iOS 7

Back to the change thing here for a moment. There is no doubt that iOS 7 is a significant change on many levels. There’s the new design, improved multi-tasking, and Apple is starting to take better advantage of touch in good ways in the UI. There are under the hood and user experience changes that make a lot of sense, but the surface design changes leave me scratching my head. When something changes this much, it is often difficult to discern whether one is responding to the change as something different, or responding to change as something that is honestly a change that may or may not make sense. After installing iOS 7 on the iPhone 5, an iPad mini and an iPad 4, in addition to working with it on the iPhone 5s, I can honestly say that my responses are to what I perceive as faults in the design changes and not just because things are different.

Design Changes

When I first saw iOS 7 introduced I was appalled at the design changes. What I saw in renderings reminded me of that era when the fashion world collectively decided to make everything in mustard, puke green, and cow patty brown. My initial impressions of iOS 7 were that this change was not going to be for me. To a certain degree I’m still there, but after using the new OS I understand where Mr. Ive is going. I just don’t think I like it as much as most. Caveat here: beauty is in the eye of the beholder. So, you may see things differently and if cow patty brown is your favorite color, I apologize. Let’s talk about some specifics why I think the design changes aren’t that great.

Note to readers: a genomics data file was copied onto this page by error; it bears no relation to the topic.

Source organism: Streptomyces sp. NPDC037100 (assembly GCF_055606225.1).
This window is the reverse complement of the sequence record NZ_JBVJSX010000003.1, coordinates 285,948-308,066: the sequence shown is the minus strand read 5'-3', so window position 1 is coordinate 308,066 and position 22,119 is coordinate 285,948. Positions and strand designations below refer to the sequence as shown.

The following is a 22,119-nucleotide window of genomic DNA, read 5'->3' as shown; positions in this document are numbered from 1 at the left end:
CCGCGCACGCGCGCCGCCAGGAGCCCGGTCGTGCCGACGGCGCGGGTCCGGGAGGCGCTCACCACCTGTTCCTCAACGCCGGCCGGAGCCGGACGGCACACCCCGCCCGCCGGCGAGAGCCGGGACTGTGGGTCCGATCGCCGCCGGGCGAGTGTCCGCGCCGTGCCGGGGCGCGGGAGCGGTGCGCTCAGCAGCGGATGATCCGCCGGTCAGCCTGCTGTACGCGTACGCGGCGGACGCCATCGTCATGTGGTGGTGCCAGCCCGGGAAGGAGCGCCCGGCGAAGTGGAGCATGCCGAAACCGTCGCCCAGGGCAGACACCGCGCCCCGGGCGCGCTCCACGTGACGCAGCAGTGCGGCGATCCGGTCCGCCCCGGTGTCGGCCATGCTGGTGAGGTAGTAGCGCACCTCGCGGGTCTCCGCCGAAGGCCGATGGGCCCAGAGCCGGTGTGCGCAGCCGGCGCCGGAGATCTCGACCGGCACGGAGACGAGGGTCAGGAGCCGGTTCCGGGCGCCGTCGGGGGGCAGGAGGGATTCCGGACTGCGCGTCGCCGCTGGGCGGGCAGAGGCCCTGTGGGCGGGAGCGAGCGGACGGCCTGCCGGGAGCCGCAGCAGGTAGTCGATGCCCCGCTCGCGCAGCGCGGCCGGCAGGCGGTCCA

Color Overload

Color Overload

Color

On the one hand it looks like Apple discovered a color wheel for the first time and went crazy. On the other, it looks like they just got bored and decided white is cooler than anything else they could come up with. Even with more white space than any editor could demand, iOS 7 is certainly colorful. To my eye, to a fault. I get that this ties in with the colorful, “unapologetically plastic” iPhone 5c design, but boy howdy, Apple went a little overboard with this quasi-neon, quasi-pastel approach. I understand what that means for certain markets where this kind of color choice and saturation is attractive. I just think it looks immature and in some combinations borders on the childish. The hideous iPhone 5c cases and color combinations bears this out. Seeing those in stores and in renderings makes me think of my daughter’s long ago affection with My Little Pony and other garish toy choices. When color isn’t leaping out of the screen at you, there’s white. Lots of it. Too much of it. So much so that in my view, the use of so much white makes things look incomplete, or just badly designed.

Photos App and White Space

Photos App and White Space

Take the Photos App as an example. Instead of floating in a dark background, photos now float in a white background. This not only looks like Apple hired some long-unemployed designer from Flickr, but to my eye, it makes it harder to discern detail in the pictures taken with the fancy-schmancy new camera. Flickr’s previous design was derided for years as it languished under Yahoo’s umbrella, and now it looks like someone at Apple yearns to bring it back again. There’s a disconnect here in the design process for the Photos App that just doesn’t make sense to me. Maybe if you’re an early Flickr fan it does.

The next place that Apple’s approach to color in iOS 7 sent my eyeballs spinning had to do with folders. As I said I did an in place install on the iPhone 5, the iPad mini, and the iPad 4. This meant that all of my folders were left intact. The background of folders is now a color derived to coincide with the colors of your wallpaper. All well and good in theory. But in practice, you now have to work much harder to find a pleasing wallpaper/folder icon color combination. Using the wallpapers I already had on those devices the folder backgrounds looked like pimples on the face of your worst teen age nightmare. They were garish and distracting. Experimentation yielded better color combinations but, boy that was an ugly experience.

Folder icons look like pimples

Folder icons look like pimples